Marmaray: Asia-Europe Tunnel
Just a pointer to a fascinating project that recently achieved a major milestone: the underwater tunnel of the Marmaray project, connecting the European and Asian sides of Istanbul, was completed on October 20th:
This is an immense engineering feat, since (in the words of one of the managers) "I can't think of any challenge this project lacks". Istanbul is an earthquake zone, the Bosphorus is one of the world's busiest shipping lanes, the excavation continually runs into historical ruins, and Turkey is not one of the world's stablest countries politically or economically. Once up and running in 2012, this will provide both commuter services across Istanbul (which are currently limited only to ferries) and allow through service for long-distance trains from Europe through to mainland Turkey.
Wikipedia has a fairly good article, plus a good map showing how radically transport will change once Marmaray and a few other metro projects are ready, all projected for 2012:
But the official site has not been updated since 2005...
As I had seen a documentary about this project some months ago - an interesting fact on this tunnel is that it is in fact not a tunnel in the normal sense, that means a hole drilled through the soil or bedrock. Instead they descended pre-constructed concrete structures onto the seafloor and connected them there.
Originally Posted by jpatokal
No where close to making the longest list but a significant railway tunnel opened in Istanbul last week providing both the symbolic and physical link between Asia and Europe.
Marmaray tunnel opens to link Europe with Asia, Railway Gazette, 29 Oct 2013
TURKEY: 'This project that was dreamed of 153 years ago, has been realised' said President Abdullah Gül as he inaugurated the Marmaray tunnel between the European and Asian sides of Istanbul on October 29, as part of the Republic Day celebrations marking the 90th anniversary of Atatürk's proclamation of the Turkish Republic.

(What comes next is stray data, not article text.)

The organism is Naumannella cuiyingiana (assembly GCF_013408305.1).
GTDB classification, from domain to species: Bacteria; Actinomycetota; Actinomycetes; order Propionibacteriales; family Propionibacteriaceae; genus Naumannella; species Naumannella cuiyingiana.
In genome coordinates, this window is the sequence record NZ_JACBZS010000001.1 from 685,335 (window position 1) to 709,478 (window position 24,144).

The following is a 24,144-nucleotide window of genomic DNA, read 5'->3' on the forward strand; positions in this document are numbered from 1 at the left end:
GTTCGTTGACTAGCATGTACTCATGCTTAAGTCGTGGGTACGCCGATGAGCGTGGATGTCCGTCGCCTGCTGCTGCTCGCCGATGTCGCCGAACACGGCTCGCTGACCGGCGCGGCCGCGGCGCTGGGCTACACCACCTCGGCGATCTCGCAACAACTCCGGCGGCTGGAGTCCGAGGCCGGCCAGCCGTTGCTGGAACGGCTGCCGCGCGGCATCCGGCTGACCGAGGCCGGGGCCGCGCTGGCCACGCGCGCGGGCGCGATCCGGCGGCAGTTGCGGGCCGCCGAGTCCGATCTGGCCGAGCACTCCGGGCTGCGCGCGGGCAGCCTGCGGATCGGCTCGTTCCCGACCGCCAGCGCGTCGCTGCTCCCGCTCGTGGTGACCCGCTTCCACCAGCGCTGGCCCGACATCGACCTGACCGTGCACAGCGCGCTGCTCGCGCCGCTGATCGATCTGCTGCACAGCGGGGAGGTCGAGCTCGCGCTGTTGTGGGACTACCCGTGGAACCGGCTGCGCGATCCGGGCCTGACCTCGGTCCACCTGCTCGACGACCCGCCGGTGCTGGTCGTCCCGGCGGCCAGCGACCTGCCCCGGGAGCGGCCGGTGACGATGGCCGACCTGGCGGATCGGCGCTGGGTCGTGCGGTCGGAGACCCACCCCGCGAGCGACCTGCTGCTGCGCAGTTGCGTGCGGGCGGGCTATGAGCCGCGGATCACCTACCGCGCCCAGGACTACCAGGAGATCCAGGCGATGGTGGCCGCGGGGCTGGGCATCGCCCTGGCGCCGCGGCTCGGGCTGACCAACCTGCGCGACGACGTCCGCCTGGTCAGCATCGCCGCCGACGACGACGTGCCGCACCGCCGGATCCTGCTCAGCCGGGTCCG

Guests at the opening of the 'project of the century' included Romanian Prime Minister Victor Ponta and Somalian President Hasan Sheikh Mahmud. Also present was Prime Minister Shinzo Abe from major funding partner Japan, who ambitiously suggested that the line could one day form part of a rail route from Tokyo to Istanbul and London.
Initial operations will be limited to metro-style services on the core tunnel section of the route, including a 4 min journey through the immersed tube under the Bosporus between Sirkeci and Üsküdar. Work is still underway to upgrade the suburban railways at either end of the tunnel, with trains expected to run over the full 76·3 km between Halkali and Gebze from mid-2015.
Project of the century
Plans for a tunnel across the Bosporus were first developed during the reign of Sultan Abdülmecid in 1860, and the scheme was revived on a number of occasions. A comprehensive study in 1987 established that the project was feasible and selected the alignment, including the 1·4 km immersed tube tunnel said to be the deepest in the world at 60 m, and 12·2 km of mainly bored tunnel with four underground stations.
Turkey and Japan International Cooperation Agency signed a financing agreement in 1999. Preparatory works began in 2001 and construction of the tunnel in August 2004, with the immersed tube completed in February 2009. Works at Sirkeci station were delayed by significant archaeological discoveries. The government's General Directorate of Infrastructure Investments is project promoter, with state railway TCDD responsible for operation.